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Students solved the climate problem at new centre opening

Four teams, three universities and two days: What it takes to come up with ideas for sustainable transport in Copenhagen. Three teams tested their ideas at the new Nordic Climate Centre

So we all know it. Climate change is here to stay. The question now is: What to do about it? A new Nordic Climate Centre based at the Technical University of Denmark DTU is to answer this question by teaming up entrepreneurs to find climate change solutions.

“We need a positive narrative”, said EU Commissioner Connie Hedegaard in a keynote speech at the opening of the centre on Friday 7 February.

Check out the event in pictures

With these words, she kicked off a competition between students from DTU, the University of Copenhagen (UCPH) and the Chalmers University for Technology in Sweden. They have had two days to come up with an innovative solution that can contribute to a more eco-friendly and efficient transport system in Copenhagen.

Apt to the greener way

The team from the hosting DTU ran off with the prize based on their design of a ‘Go Green’ app. The app can show possible routes in the city and the makers hope to to change Copenhagen into a greener city, through the people themselves.

“We believe in people – that we can be proactive and think: With my choice I can actually change something” says Charlotte Krag Varslev-Pedersen, member of the winning team from DTU.

To motivate people to make better choices, the app is set up as a game where you earn points. The makers are hoping to find sponsors, who will reward users with points for discounts or gifts.

Cope for Copenhagen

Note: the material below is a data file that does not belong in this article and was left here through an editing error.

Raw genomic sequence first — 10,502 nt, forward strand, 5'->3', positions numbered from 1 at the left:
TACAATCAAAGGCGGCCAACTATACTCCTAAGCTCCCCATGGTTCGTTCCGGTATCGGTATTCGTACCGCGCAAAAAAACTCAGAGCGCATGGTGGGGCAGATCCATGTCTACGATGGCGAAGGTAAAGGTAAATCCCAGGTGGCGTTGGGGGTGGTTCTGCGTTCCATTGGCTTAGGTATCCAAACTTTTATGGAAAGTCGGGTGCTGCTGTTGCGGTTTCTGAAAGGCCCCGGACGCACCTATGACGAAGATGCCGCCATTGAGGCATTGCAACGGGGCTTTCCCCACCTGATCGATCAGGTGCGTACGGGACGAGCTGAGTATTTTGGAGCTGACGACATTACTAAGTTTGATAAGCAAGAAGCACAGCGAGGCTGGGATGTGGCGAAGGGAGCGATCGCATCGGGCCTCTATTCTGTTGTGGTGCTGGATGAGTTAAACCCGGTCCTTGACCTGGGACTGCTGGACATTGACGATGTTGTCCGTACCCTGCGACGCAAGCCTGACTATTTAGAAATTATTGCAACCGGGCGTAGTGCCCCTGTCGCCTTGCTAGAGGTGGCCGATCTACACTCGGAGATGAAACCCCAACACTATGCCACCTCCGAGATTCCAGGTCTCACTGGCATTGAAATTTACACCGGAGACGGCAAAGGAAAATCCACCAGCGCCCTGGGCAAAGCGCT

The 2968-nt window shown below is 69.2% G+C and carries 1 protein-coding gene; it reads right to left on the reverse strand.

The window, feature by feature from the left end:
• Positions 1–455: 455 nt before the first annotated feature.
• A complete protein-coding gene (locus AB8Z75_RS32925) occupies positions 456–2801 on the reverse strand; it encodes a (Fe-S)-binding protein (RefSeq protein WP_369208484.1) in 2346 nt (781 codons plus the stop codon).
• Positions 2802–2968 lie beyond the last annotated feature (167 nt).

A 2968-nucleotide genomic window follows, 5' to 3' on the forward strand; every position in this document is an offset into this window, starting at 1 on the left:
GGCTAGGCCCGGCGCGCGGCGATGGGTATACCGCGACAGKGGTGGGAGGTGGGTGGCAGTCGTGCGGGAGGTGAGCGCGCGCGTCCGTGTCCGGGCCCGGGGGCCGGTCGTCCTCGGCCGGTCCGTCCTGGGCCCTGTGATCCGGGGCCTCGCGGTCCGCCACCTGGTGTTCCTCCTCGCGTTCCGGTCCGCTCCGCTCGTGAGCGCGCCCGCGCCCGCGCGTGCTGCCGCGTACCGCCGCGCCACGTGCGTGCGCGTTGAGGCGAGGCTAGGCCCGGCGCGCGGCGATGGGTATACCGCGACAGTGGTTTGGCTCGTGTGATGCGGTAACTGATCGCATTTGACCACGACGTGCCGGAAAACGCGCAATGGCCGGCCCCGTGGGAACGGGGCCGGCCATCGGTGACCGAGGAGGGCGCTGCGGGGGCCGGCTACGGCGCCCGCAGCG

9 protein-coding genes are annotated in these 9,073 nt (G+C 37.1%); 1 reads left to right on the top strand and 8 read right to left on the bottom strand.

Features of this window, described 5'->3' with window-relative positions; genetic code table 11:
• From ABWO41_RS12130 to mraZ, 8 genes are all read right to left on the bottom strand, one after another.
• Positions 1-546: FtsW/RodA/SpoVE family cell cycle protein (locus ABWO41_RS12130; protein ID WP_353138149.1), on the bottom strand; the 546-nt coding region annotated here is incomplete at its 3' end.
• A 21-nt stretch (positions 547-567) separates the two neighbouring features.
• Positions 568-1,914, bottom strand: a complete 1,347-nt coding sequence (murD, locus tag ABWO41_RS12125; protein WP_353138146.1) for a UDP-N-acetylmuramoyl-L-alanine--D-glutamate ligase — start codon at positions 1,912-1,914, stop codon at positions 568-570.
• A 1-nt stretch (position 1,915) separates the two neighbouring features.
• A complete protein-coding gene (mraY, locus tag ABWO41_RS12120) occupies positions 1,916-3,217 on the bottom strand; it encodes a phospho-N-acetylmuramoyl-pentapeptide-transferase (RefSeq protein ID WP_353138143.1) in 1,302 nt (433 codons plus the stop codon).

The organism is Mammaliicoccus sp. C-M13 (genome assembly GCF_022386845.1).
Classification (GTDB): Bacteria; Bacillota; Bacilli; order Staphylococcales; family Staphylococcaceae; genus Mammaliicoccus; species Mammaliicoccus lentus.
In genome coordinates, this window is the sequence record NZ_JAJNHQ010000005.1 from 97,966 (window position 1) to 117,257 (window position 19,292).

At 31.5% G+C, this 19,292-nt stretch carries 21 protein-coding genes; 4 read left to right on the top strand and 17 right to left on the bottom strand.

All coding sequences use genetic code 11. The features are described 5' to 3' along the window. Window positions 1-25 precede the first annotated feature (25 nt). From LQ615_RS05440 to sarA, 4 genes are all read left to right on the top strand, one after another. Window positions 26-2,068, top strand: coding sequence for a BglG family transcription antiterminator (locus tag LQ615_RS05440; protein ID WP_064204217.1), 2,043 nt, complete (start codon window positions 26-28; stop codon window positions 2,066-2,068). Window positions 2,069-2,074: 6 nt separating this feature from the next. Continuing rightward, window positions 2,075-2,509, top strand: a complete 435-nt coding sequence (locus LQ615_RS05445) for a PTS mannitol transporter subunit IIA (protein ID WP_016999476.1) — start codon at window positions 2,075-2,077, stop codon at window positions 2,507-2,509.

Other contestants in the competition worked to improve the transportation network in Copenhagen. A team from Chalmer University of Technology presented an intelligent road system that responds directly to the position of the cyclist. The goal is to make more attractive routes for cyclists far from red lights and traffic jams.

While an intelligent road system can greatly benefit the individual, the UCPH team focussed on the collective with the idea of shared taxis as a new flexible form of public transportation.

”We are not going to get rid of cars, so we need to transform the cars we already have ” says Sara Henriksen, member of the team from UCPH.

KIC it off

After only two days of hard work, the ideas are still in the design phase. However, there may be potential for further development.

”We haven’t really thought about it, but personally I would really like the app”, says member of the winning team Charlotte Krag Varslev-Pedersen.

As a part of the Climate-KIC network, the new centre is all about partnerships and making things happen. And as a good start, the DTU team has won a trip to an innovation festival in Valencia.

See photos below by Ane Terp Rasmussen.

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